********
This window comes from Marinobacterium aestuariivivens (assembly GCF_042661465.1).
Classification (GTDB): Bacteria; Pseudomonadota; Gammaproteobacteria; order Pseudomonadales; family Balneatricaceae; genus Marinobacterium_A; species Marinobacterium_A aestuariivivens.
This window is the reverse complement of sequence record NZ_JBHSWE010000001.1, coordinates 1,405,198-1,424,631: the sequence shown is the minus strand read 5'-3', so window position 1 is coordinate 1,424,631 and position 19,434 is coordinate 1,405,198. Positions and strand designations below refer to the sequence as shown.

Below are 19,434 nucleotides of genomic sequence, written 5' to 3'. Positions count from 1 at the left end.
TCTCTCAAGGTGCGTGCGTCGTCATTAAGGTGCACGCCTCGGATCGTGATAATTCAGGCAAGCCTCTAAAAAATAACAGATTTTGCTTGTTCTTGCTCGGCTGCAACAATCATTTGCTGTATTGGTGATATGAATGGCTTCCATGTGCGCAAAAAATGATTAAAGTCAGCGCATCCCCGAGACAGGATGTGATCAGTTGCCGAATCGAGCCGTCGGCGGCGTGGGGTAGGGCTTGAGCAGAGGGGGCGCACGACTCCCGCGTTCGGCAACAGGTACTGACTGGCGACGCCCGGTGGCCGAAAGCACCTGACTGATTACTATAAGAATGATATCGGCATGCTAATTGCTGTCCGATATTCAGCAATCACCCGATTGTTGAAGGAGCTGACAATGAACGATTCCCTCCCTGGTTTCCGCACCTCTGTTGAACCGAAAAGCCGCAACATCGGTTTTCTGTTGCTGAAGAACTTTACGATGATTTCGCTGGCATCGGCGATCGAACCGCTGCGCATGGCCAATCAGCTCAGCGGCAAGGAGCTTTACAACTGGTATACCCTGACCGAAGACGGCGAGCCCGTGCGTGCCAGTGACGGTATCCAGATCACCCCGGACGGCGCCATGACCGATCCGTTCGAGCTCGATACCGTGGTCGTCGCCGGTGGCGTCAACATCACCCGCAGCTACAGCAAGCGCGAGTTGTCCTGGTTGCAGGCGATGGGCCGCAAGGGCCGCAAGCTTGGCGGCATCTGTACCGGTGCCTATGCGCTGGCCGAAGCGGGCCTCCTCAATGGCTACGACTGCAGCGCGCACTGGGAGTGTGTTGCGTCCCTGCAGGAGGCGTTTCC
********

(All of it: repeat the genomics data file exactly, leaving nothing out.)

This window comes from Marinobacterium aestuariivivens (assembly GCF_042661465.1).
Classification (GTDB): Bacteria; Pseudomonadota; Gammaproteobacteria; order Pseudomonadales; family Balneatricaceae; genus Marinobacterium_A; species Marinobacterium_A aestuariivivens.
This window is the reverse complement of sequence record NZ_JBHSWE010000001.1, coordinates 1,405,198-1,424,631: the sequence shown is the minus strand read 5'-3', so window position 1 is coordinate 1,424,631 and position 19,434 is coordinate 1,405,198. Positions and strand designations below refer to the sequence as shown.

Below are 19,434 nucleotides of genomic sequence, written 5' to 3'. Positions count from 1 at the left end.
TCTCTCAAGGTGCGTGCGTCGTCATTAAGGTGCACGCCTCGGATCGTGATAATTCAGGCAAGCCTCTAAAAAATAACAGATTTTGCTTGTTCTTGCTCGGCTGCAACAATCATTTGCTGTATTGGTGATATGAATGGCTTCCATGTGCGCAAAAAATGATTAAAGTCAGCGCATCCCCGAGACAGGATGTGATCAGTTGCCGAATCGAGCCGTCGGCGGCGTGGGGTAGGGCTTGAGCAGAGGGGGCGCACGACTCCCGCGTTCGGCAACAGGTACTGACTGGCGACGCCCGGTGGCCGAAAGCACCTGACTGATTACTATAAGAATGATATCGGCATGCTAATTGCTGTCCGATATTCAGCAATCACCCGATTGTTGAAGGAGCTGACAATGAACGATTCCCTCCCTGGTTTCCGCACCTCTGTTGAACCGAAAAGCCGCAACATCGGTTTTCTGTTGCTGAAGAACTTTACGATGATTTCGCTGGCATCGGCGATCGAACCGCTGCGCATGGCCAATCAGCTCAGCGGCAAGGAGCTTTACAACTGGTATACCCTGACCGAAGACGGCGAGCCCGTGCGTGCCAGTGACGGTATCCAGATCACCCCGGACGGCGCCATGACCGATCCGTTCGAGCTCGATACCGTGGTCGTCGCCGGTGGCGTCAACATCACCCGCAGCTACAGCAAGCGCGAGTTGTCCTGGTTGCAGGCGATGGGCCGCAAGGGCCGCAAGCTTGGCGGCATCTGTACCGGTGCCTATGCGCTGGCCGAAGCGGGCCTCCTCAATGGCTACGACTGCAGCGCGCACTGGGAGTGTGTTGCGTCCCTGCAGGAGGCGTTTCC